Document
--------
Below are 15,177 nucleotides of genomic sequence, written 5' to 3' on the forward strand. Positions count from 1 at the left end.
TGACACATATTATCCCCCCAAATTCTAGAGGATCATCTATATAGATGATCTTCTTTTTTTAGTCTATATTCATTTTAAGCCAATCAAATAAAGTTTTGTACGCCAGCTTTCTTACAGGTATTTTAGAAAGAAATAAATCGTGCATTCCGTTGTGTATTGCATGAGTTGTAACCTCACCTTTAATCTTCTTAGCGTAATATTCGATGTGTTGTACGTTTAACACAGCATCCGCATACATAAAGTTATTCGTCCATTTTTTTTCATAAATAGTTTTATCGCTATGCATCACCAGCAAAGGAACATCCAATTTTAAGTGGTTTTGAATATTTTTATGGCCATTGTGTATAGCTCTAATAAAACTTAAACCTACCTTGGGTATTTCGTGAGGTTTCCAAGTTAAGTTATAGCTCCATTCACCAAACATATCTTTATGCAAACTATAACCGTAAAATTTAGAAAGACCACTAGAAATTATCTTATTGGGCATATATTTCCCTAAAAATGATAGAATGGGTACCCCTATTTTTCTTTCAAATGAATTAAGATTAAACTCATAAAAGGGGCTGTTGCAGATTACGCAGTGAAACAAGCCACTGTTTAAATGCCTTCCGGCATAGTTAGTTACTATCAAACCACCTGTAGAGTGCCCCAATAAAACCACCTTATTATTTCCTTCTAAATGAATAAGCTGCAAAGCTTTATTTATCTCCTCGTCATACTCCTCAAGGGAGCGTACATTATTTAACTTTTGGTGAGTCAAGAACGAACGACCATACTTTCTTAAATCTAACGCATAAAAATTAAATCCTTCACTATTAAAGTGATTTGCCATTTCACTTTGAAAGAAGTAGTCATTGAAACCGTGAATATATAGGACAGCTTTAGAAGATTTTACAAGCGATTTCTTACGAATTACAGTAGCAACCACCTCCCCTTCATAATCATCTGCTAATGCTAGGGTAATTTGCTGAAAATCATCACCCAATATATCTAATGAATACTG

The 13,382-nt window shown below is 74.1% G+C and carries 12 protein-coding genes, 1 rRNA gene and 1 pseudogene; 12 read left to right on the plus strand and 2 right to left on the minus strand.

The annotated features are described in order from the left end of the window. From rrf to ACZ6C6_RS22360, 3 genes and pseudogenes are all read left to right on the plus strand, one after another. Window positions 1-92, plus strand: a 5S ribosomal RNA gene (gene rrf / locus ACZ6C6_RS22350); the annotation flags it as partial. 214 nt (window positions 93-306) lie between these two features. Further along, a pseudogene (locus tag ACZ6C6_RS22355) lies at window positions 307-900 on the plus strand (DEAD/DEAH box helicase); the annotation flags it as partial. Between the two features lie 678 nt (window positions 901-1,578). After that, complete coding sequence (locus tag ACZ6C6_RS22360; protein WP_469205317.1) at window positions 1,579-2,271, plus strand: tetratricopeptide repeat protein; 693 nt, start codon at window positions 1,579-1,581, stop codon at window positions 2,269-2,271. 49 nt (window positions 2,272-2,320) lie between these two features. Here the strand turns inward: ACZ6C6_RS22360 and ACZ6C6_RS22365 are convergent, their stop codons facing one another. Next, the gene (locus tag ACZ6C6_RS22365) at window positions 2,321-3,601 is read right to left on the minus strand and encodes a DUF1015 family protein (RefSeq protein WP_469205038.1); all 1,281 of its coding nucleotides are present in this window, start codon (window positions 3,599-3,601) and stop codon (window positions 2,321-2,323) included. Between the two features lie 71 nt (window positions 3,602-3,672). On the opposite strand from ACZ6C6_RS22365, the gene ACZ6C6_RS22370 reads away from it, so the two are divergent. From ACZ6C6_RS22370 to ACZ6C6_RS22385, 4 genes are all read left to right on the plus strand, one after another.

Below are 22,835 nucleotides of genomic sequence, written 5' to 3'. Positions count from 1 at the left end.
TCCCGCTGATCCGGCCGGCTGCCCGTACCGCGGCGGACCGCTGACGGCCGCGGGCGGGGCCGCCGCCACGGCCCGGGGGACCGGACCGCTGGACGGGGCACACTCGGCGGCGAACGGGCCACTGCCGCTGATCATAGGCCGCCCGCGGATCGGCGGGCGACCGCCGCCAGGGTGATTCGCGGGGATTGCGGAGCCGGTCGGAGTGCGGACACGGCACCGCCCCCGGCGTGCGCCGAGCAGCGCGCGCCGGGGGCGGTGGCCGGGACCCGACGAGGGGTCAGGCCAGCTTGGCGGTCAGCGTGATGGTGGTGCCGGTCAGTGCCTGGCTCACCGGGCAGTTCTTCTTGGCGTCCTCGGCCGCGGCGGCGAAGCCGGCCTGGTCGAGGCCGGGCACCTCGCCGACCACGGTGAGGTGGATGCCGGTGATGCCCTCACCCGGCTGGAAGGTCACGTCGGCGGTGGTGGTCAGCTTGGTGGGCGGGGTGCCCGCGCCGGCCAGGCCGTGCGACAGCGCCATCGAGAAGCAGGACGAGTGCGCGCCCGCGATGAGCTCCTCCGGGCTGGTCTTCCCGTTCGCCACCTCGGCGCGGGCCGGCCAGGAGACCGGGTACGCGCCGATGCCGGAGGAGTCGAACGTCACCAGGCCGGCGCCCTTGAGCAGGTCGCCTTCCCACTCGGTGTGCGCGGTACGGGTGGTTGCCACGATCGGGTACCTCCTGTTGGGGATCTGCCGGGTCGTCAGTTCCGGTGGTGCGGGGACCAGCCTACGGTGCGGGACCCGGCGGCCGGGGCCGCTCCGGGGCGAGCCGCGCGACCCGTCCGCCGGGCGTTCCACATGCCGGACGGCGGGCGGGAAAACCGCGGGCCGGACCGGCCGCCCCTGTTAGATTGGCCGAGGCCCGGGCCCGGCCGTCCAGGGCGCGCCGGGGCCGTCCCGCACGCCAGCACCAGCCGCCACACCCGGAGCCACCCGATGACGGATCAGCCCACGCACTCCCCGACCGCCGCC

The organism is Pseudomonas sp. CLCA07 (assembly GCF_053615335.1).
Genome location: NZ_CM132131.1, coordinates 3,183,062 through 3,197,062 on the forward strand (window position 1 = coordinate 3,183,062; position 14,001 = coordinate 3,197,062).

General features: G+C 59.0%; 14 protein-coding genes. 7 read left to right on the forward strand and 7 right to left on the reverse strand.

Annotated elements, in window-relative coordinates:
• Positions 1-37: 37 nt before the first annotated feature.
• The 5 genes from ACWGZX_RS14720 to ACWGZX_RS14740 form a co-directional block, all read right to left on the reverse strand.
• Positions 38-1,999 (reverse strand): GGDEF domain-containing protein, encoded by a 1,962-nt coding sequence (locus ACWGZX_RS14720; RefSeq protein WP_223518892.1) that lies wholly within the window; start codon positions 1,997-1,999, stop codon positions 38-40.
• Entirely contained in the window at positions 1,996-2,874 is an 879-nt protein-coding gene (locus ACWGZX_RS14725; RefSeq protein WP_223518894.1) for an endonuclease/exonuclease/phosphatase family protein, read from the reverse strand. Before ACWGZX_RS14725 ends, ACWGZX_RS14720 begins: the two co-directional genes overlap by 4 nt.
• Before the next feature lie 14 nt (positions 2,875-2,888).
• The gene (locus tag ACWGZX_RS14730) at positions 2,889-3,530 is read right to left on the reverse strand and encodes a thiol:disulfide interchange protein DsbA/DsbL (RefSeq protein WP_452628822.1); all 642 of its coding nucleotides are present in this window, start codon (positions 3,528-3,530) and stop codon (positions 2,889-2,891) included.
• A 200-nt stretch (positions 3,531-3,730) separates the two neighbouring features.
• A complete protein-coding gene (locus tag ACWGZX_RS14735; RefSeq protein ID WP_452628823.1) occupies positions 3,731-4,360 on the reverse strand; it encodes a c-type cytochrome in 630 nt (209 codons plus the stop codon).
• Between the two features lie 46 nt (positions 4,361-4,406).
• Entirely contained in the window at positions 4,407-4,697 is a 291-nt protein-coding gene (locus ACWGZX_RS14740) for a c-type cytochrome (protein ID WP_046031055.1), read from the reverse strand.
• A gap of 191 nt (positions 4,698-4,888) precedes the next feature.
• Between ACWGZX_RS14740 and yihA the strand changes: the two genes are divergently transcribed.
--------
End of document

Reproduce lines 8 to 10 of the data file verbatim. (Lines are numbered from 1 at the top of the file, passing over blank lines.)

Genome location: NZ_CM132131.1, coordinates 3,183,062 through 3,197,062 on the forward strand (window position 1 = coordinate 3,183,062; position 14,001 = coordinate 3,197,062).

General features: G+C 59.0%; 14 protein-coding genes. 7 read left to right on the forward strand and 7 right to left on the reverse strand.

Annotated elements, in window-relative coordinates: